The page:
If policymakers can succeed in making progress on these key areas, entrepreneurship of one kind or another could become a viable path to economic success for many more Americans dissatisfied with the models currently on offer.
A Note about the Good Life
One objection to moving away from the traditional higher education-based model I have yet to discuss is that it might prevent students from being exposed to the kind of liberal arts education that focuses on what the classics refer to as seeking the good life. I suspect that most readers of an article such as this are probably college graduates themselves and may even be more concerned about this aspect of education than most Americans. All I can say to this point is that while four-year colleges and universities may have started the twentieth century concerned with this aspect of education, most of them certainly did not end it that way.
There is indeed great value and truth to be found in that kind of study and, rest assured, I strongly suspect that those colleges which take this task seriously will be able to continue their work despite the changing models for credentials, employment, and job training. But most people going to college now are doing so for the opportunity to get a better job. That’s not a bad motivation either, however, our current system has become ill suited and even counterproductive in opening up those kinds of opportunities for those who may want or need an alternative route.
For those still interested in studying the classics or thinking about the examined life, technology has already opened up more opportunities than previous generations could dream of. I strongly recommend taking a look at the work of Zena Hitz and The Catherine Project (also featured in this issue) for a closer look at what a non-college-based model of reading and learning could be. My hope is that other institutions and social entrepreneurs will be there to work with those truly interested in these topics and eager to learn, and there is no reason to think they won’t be. But whether I like it or not, most modern American colleges have already left this behind.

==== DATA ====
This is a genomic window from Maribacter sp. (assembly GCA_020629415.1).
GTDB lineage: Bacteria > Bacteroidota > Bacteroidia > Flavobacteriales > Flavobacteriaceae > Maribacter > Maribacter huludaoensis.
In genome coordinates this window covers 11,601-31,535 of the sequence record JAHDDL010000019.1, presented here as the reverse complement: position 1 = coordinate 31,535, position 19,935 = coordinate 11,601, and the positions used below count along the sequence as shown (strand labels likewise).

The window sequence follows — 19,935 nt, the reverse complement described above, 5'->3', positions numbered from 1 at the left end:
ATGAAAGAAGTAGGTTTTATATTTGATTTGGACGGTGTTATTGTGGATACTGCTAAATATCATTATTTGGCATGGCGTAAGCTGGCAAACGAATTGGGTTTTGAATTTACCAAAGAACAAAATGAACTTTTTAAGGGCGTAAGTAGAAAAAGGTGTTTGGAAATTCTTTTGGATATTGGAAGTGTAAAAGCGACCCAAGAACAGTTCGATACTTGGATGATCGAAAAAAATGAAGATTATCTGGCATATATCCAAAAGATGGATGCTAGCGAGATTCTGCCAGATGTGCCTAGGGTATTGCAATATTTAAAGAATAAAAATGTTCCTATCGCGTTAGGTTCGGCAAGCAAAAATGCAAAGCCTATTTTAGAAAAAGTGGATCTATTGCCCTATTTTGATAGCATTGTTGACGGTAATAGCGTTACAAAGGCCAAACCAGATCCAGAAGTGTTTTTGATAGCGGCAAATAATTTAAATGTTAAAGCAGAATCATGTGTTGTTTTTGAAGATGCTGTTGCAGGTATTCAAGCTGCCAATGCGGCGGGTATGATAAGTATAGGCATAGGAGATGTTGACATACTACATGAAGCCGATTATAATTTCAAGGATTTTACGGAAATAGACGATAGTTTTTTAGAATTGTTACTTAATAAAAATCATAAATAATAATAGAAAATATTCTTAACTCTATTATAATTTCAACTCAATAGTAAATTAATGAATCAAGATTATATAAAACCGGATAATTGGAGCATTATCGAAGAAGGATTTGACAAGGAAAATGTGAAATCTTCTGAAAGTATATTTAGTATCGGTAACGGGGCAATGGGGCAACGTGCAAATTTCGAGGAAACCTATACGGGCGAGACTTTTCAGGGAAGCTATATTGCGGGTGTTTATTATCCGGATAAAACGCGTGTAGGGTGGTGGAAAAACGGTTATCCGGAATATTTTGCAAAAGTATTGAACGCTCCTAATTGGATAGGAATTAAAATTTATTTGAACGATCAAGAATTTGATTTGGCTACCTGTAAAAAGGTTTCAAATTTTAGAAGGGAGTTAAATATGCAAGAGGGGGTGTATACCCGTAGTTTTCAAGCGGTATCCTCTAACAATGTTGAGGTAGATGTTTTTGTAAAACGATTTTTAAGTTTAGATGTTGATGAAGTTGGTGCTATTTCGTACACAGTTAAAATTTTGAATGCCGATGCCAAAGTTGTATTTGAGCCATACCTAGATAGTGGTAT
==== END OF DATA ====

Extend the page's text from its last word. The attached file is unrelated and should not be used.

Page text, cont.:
As the economic recovery from the COVID pandemic continues—and researchers and pundits comment on the unequal opportunities available to those with and without the credentials to successfully compete in our modern economy—we must resist the urge to get everyone on that one familiar ladder to economic success. Instead, we as citizens should be on the lookout for ways to empower every American to construct their own ladder of success on their own terms. Encouraging employers to seek and accept alternative credentials, highlighting skill-based models with better-aligned incentives, and rewarding policymakers willing to break down barriers to entrepreneurship of all kinds will be valuable improvements.
Ultimately though, little can substitute for changing the status quo where we can in the positions in which we find ourselves. Do we really need a graduate of a four-year college to fill this position? Is there an alternative place we can look to gauge the aptitude of applicants? Just asking these questions more often will take us further than we might expect. As with most improvements, it starts with us.